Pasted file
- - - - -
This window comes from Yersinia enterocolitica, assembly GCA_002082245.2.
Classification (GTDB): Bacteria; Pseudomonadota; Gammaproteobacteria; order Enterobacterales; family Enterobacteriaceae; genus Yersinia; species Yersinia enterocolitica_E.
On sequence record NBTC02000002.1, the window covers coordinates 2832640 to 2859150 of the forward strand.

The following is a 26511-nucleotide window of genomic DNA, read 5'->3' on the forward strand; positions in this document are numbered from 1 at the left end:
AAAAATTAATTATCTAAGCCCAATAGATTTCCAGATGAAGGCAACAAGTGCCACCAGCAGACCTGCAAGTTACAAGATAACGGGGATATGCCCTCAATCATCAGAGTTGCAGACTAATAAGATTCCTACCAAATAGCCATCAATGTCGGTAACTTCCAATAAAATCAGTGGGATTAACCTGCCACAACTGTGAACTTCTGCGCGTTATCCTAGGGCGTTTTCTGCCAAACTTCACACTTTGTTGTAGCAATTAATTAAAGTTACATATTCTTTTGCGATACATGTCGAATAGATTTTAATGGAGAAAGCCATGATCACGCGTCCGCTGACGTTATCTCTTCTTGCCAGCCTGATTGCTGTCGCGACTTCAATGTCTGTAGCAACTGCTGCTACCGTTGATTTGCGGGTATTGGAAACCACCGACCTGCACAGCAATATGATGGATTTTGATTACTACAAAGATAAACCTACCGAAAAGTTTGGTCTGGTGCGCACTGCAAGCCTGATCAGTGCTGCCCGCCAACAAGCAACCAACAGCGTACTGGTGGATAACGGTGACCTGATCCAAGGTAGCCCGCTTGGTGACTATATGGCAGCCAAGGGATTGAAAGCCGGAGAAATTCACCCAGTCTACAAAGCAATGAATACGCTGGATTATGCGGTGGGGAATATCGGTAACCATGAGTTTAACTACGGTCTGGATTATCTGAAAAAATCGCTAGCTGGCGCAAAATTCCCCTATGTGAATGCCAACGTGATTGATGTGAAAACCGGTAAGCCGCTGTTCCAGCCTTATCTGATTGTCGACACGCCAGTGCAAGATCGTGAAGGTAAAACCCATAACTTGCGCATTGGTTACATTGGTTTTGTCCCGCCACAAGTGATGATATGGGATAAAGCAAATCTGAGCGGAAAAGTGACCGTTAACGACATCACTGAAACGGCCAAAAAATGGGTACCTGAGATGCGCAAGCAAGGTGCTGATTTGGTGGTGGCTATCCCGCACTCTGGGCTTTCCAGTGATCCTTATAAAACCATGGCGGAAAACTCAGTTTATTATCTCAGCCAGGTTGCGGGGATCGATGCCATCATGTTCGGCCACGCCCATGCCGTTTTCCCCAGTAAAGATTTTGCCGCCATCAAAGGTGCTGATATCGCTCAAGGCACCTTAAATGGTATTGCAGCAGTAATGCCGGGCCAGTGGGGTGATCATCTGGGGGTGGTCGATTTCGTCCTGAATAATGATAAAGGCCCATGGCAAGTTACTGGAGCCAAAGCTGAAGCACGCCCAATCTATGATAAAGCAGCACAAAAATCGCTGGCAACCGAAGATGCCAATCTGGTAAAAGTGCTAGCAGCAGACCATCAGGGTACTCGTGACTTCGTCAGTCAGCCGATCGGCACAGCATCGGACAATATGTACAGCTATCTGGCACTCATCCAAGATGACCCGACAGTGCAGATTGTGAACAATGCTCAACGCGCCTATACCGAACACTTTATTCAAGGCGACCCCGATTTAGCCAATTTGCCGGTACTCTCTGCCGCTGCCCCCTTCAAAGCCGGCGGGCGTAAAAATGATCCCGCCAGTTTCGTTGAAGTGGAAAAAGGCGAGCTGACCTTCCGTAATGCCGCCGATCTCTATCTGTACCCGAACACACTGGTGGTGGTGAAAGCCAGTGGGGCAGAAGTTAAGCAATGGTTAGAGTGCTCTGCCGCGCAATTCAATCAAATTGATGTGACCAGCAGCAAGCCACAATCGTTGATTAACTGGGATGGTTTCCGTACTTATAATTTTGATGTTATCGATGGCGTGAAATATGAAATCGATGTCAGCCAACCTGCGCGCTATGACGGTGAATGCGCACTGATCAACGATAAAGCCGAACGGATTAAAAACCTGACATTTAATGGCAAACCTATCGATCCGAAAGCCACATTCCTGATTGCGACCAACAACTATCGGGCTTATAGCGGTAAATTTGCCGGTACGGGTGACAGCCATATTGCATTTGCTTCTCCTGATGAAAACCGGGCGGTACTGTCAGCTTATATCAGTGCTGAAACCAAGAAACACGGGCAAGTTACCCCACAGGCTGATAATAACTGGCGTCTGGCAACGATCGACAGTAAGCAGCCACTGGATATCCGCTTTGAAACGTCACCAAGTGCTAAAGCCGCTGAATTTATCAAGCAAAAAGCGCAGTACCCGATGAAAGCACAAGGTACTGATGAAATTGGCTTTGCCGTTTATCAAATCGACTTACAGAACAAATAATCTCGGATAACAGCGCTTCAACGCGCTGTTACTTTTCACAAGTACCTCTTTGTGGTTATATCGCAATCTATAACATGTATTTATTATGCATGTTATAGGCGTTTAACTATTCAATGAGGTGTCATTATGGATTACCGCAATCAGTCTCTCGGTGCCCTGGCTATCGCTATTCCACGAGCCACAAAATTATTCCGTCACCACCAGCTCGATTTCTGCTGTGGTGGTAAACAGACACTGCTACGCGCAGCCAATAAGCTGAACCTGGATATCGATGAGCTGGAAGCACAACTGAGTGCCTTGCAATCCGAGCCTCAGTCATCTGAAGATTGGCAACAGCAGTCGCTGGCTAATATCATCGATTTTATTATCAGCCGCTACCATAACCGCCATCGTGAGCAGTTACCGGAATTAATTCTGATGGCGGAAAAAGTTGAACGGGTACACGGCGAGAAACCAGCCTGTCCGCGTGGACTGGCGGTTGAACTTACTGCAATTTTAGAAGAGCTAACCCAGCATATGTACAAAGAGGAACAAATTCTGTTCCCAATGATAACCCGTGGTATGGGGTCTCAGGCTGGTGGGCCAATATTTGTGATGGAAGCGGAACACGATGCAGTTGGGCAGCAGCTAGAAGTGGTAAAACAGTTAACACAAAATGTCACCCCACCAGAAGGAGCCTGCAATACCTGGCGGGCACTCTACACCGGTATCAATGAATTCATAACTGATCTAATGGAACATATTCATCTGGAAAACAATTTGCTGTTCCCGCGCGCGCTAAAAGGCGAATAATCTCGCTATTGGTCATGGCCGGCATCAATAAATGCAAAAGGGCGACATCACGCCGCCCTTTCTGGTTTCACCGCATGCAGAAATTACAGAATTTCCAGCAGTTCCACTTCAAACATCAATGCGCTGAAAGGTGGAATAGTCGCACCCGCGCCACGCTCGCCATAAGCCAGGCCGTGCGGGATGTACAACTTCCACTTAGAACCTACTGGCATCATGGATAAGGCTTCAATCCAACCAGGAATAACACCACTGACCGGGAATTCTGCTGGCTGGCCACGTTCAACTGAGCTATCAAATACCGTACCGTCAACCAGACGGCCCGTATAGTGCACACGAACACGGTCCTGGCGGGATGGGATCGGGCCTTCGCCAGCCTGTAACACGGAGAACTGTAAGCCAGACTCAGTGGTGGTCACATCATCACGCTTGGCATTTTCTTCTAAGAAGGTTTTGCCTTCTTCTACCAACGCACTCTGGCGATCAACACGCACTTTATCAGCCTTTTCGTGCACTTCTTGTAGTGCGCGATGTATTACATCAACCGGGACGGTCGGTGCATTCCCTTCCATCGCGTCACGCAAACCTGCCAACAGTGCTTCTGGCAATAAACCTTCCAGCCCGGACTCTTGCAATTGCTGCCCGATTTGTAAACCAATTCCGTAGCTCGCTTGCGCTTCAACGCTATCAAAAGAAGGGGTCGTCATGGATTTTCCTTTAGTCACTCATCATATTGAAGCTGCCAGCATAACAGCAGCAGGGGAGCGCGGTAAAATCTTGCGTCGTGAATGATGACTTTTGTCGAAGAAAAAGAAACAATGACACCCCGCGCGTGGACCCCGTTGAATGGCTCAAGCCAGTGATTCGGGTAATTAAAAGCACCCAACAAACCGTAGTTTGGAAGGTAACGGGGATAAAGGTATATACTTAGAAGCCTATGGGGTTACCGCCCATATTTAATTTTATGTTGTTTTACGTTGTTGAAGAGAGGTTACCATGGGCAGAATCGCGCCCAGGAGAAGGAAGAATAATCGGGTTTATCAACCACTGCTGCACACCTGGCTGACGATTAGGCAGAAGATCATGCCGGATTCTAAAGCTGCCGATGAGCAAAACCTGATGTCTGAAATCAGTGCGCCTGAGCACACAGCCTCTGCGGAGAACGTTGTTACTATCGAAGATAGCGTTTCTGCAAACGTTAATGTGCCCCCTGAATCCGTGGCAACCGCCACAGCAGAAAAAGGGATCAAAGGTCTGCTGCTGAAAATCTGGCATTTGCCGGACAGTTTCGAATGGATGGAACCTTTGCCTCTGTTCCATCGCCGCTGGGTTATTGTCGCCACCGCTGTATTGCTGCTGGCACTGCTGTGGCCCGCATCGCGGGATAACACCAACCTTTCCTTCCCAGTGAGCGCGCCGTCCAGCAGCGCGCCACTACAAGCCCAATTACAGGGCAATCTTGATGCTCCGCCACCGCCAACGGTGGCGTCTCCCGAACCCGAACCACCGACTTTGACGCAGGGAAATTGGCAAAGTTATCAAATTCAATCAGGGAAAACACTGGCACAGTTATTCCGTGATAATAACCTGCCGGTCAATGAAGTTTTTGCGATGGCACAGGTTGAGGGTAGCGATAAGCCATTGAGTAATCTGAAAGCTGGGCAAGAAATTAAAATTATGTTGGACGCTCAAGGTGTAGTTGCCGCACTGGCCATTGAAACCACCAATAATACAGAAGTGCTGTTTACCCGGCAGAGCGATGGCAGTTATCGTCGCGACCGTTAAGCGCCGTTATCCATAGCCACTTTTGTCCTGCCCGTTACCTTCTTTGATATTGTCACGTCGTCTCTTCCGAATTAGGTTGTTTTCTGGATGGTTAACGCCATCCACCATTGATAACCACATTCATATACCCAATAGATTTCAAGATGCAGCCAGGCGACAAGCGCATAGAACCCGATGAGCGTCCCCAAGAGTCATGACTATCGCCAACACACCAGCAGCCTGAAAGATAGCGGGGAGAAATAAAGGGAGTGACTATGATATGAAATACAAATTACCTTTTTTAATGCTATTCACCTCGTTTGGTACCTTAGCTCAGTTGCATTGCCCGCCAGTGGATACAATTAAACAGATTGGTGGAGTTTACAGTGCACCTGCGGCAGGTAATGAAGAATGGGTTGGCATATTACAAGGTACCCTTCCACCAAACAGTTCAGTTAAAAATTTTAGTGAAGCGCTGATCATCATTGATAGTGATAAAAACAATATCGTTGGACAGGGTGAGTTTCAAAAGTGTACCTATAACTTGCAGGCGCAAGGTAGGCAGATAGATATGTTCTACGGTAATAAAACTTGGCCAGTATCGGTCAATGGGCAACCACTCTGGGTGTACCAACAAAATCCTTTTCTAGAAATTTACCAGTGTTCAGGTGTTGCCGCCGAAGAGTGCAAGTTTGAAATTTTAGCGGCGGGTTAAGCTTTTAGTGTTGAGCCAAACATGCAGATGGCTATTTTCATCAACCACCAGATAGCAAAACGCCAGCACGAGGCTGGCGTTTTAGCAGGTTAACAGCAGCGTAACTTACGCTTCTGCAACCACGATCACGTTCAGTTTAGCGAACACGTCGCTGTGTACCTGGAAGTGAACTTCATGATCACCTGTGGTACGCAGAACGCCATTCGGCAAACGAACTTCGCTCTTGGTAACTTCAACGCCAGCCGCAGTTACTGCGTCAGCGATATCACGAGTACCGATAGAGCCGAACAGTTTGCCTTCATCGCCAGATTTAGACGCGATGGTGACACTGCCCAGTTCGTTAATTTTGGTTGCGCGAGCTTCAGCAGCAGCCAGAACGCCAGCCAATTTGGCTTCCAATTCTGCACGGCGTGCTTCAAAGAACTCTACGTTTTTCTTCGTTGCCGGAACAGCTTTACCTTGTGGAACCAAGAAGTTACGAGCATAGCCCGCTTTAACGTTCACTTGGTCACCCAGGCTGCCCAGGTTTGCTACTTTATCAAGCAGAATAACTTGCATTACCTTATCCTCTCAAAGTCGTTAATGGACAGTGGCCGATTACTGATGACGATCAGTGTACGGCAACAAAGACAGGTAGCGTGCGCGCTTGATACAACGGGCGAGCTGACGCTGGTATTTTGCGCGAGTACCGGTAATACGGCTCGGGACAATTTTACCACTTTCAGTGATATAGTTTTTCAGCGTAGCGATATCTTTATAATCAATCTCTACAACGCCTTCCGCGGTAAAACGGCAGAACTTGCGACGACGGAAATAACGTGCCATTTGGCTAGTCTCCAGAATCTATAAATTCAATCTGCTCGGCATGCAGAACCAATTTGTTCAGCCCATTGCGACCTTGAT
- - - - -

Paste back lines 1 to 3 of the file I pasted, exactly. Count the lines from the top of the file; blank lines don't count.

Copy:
This window comes from Yersinia enterocolitica, assembly GCA_002082245.2.
Classification (GTDB): Bacteria; Pseudomonadota; Gammaproteobacteria; order Enterobacterales; family Enterobacteriaceae; genus Yersinia; species Yersinia enterocolitica_E.
On sequence record NBTC02000002.1, the window covers coordinates 2832640 to 2859150 of the forward strand.